Restaurants have been utilizing the power of the touch screen for quite some time now, and they’re now reaping the fruits of their investments.
A regular customer at Carmel Café in Florida walks in, goes to the bar, and starts to order her lunch from a tablet. She places one hand on her purse while the other hand swipes the face of the iPad that is propped up on a pedestal. Touch, view, consider, decide, select. Order done and relayed to the kitchen, she goes back to her table to wait for her meal.
When Carmel Café opened in the last quarter of 2010, management bought forty units of iPads for its dining room, allotting one tablet for every table. Electrical chargers and a syncing post are concealed in a console table near the hostess’ area.
Loaded up in the iPads are menu choices for lunch and dinner that show the prices, detailed descriptions and appetizing photos of each food item. There’s one application that assists diners in selecting wines that go best with their favorite dishes. Or, if the customer has a preferred wine, the application suggests the finest meal pairings. Even children get to amuse themselves with the tablet; instead of the usual coloring books and crayons, they can have fun with Angry Birds while waiting for food to come.
Tableside technology is already a part of the latest fad in the industry, with restaurants and bars using technology to establish a more ingenious, personalized and fresh experience for the customer. Analysts expect that the “fad” is here to stay in the upcoming years, as restaurant operators realize that such systems allows them to generate real time inventory and sales data.
Jamie Hill went to Stacked, a pizza and create-your-own-burger restaurant in Torrance, California, and had fun ordering food on an iPad, building her own food. “My daughter was the one who prodded me to come here. She showed me how to carry it out on the iPad,” she said.
“The general idea is to allow our customers to have more direct hold of their dining experience, and to allow our servers to spend more time to cater to what our customers need,” said Terry Ryan, president of the Carmel Café.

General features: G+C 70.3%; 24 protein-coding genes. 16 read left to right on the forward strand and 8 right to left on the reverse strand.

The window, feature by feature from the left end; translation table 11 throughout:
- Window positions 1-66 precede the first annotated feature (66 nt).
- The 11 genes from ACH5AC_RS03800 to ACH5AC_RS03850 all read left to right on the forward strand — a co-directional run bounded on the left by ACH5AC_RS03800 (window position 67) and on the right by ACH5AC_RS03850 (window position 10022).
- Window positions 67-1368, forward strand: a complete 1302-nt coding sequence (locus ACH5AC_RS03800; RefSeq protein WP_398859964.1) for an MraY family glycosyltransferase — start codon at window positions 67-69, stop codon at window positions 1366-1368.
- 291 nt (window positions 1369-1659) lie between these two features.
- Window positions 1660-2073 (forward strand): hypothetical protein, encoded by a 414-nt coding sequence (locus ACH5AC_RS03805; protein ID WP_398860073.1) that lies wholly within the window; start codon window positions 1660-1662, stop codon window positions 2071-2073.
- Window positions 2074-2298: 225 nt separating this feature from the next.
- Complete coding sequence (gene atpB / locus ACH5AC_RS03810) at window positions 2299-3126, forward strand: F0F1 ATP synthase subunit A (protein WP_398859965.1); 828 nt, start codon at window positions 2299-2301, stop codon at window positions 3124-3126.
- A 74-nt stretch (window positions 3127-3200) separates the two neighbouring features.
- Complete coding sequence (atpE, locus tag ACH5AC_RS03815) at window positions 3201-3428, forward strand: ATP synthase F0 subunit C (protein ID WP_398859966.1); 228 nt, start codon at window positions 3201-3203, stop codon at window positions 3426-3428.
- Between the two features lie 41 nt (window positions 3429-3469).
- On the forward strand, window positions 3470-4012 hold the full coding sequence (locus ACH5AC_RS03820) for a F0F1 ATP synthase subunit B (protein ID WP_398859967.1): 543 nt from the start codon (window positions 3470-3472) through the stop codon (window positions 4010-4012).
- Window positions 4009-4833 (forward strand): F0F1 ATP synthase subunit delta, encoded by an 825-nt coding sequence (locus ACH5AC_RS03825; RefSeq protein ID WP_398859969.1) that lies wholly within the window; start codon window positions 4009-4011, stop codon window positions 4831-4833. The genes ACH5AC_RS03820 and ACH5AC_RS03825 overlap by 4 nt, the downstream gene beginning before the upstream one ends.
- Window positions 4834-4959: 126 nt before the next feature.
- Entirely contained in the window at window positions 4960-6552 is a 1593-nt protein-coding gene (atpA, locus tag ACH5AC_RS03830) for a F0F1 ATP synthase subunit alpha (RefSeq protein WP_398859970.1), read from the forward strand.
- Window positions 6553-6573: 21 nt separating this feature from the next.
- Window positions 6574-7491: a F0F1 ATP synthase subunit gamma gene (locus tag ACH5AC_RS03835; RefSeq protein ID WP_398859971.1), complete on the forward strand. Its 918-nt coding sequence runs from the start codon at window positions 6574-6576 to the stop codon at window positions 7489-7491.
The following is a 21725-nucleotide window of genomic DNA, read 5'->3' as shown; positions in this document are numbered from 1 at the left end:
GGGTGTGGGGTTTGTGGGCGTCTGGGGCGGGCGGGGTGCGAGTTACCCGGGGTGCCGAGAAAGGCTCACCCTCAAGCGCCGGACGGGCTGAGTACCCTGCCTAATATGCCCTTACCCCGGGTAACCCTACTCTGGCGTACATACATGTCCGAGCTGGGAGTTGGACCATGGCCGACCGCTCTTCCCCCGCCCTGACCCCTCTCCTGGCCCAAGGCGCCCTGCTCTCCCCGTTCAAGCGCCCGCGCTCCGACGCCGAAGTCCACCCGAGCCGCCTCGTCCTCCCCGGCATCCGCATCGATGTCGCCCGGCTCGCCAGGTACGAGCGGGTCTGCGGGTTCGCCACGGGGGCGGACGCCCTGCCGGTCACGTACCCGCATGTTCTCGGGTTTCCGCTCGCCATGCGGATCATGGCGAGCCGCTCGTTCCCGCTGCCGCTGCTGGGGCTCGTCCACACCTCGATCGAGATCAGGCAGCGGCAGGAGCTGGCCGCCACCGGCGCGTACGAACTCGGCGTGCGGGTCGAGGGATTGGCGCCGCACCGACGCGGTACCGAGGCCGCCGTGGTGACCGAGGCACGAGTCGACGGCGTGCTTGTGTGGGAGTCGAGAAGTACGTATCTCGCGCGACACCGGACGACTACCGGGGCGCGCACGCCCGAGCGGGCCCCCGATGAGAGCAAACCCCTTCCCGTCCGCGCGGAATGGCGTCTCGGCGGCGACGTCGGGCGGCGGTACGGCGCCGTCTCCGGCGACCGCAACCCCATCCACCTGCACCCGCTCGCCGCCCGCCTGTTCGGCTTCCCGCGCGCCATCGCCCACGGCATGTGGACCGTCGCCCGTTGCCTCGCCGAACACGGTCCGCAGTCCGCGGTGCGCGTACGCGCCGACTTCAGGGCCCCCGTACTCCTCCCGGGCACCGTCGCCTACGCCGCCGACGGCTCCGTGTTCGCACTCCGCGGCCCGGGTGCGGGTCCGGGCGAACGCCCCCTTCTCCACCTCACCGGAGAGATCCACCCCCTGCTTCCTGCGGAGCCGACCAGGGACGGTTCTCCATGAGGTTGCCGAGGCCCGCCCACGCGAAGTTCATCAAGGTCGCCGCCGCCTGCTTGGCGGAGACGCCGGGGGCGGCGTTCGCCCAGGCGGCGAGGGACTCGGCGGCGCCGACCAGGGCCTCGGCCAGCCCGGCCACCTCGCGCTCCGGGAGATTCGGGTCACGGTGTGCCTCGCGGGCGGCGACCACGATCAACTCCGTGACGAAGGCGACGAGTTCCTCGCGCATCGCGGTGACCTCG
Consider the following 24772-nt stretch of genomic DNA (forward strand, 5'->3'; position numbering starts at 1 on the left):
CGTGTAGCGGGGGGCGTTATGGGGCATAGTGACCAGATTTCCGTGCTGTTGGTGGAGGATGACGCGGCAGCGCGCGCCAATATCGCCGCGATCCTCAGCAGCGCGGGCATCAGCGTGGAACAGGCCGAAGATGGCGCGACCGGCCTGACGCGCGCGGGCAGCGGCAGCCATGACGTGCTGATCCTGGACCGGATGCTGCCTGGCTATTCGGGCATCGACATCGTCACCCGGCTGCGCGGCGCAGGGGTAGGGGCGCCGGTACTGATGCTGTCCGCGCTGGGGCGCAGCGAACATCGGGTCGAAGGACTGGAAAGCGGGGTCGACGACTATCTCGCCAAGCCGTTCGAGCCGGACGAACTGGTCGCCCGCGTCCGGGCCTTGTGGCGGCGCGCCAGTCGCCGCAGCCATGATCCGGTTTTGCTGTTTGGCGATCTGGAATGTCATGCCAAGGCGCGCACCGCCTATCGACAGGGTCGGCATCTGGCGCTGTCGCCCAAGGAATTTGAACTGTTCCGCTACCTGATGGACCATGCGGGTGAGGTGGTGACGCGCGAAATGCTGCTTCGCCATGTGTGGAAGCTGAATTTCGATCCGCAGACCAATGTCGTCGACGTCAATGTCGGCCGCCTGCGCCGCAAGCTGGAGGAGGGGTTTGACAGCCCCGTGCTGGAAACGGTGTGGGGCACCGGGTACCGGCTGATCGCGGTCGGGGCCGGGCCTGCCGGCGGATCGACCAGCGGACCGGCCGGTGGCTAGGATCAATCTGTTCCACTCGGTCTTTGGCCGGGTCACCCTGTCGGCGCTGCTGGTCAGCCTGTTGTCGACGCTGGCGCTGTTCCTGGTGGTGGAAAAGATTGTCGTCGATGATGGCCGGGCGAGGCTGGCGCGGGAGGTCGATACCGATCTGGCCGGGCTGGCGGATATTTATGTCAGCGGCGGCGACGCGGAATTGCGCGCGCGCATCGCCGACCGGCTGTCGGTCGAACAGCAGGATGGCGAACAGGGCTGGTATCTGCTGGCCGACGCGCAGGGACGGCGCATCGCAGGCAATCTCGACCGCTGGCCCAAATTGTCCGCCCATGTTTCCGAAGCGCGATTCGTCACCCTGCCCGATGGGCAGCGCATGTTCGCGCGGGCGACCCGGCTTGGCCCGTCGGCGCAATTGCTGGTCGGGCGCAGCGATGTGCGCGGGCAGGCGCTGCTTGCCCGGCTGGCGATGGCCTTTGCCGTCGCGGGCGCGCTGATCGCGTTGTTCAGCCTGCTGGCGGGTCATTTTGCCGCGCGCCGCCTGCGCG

The Lark Creek Steak in San Francisco uses the tablets to show off its steaks. Instead of just describing it as a “15-ounce steak,” they get to add many other helpful information for the customers, like where the beef comes from, and pictures, which matter a lot.
“A common challenge in a steakhouse is that the diner’s idea of medium rare could be different from ours, which often happens with paper menus on restaurant menu covers. But with iPads and photos, the diners and our chefs are on the same page,” said Lark’s senior vice president, Quinn McKenna.
Touch Orlando, a lounge bar in Orlando, Florida allows their guests to order their drinks using tablets, play some games and send out flirty messages to other tables in the bar. The diners’ orders go directly to the cocktail servers who are also provided with the gadgets. Customers who are in a hurry to get their drink can also use one of the restaurant’s smart phone applications to buy their drinks electronically even before they turn up in the club.
The same goes for Naples Tomato, located in Naples, Florida—customers can view, choose and order from a wine list using wine specialist Wine Spectator’s rating scales. Diners can also send the wine details to their own personal email addresses.
These restaurants say the investment has paid off, so far. “We have had as much as 27% increase in wine sales,” said Jack Serfass, CEO of Hospitality Social, the company which designed Naples Tomato’s application. “The app paid for itself through the wine sales and the restaurant’s overall revenue. People became more confident in buying more expensive bottles, or bottles that they normally do not buy.”
But paper menus are still here to stay. Bonnie Riggs, a restaurant analyst at market research company NPD Group, said, “Older customers won’t have anything to do with the iPad. The rise of tablets in the restaurant industry just happened to come at a very opportune time.”
The use of iPads has lifted up traffic by capitalizing on the consumers’ inherent curiosity to try new things and love for modern gadgets. “But paper menus on quality restaurant menu covers are still way less expensive for restaurant operators, and they aren’t going away anytime soon,” Riggs said.